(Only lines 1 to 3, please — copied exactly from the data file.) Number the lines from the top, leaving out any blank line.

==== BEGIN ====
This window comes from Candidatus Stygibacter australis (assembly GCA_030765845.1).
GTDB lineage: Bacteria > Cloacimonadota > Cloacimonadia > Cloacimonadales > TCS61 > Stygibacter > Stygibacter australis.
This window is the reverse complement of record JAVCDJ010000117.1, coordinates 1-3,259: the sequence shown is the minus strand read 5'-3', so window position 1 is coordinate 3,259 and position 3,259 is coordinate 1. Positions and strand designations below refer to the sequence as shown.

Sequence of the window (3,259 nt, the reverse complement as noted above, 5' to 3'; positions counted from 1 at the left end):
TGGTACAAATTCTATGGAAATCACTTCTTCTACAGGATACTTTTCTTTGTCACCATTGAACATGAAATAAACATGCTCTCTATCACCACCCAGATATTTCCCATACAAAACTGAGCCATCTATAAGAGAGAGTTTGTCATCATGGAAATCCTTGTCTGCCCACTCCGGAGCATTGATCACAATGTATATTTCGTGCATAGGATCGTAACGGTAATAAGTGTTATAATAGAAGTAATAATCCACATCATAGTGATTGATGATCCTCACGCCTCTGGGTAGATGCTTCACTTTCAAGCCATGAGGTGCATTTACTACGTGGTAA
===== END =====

This window comes from Candidatus Stygibacter australis (assembly GCA_030765845.1).
GTDB lineage: Bacteria > Cloacimonadota > Cloacimonadia > Cloacimonadales > TCS61 > Stygibacter > Stygibacter australis.
This window is the reverse complement of record JAVCDJ010000117.1, coordinates 1-3,259: the sequence shown is the minus strand read 5'-3', so window position 1 is coordinate 3,259 and position 3,259 is coordinate 1. Positions and strand designations below refer to the sequence as shown.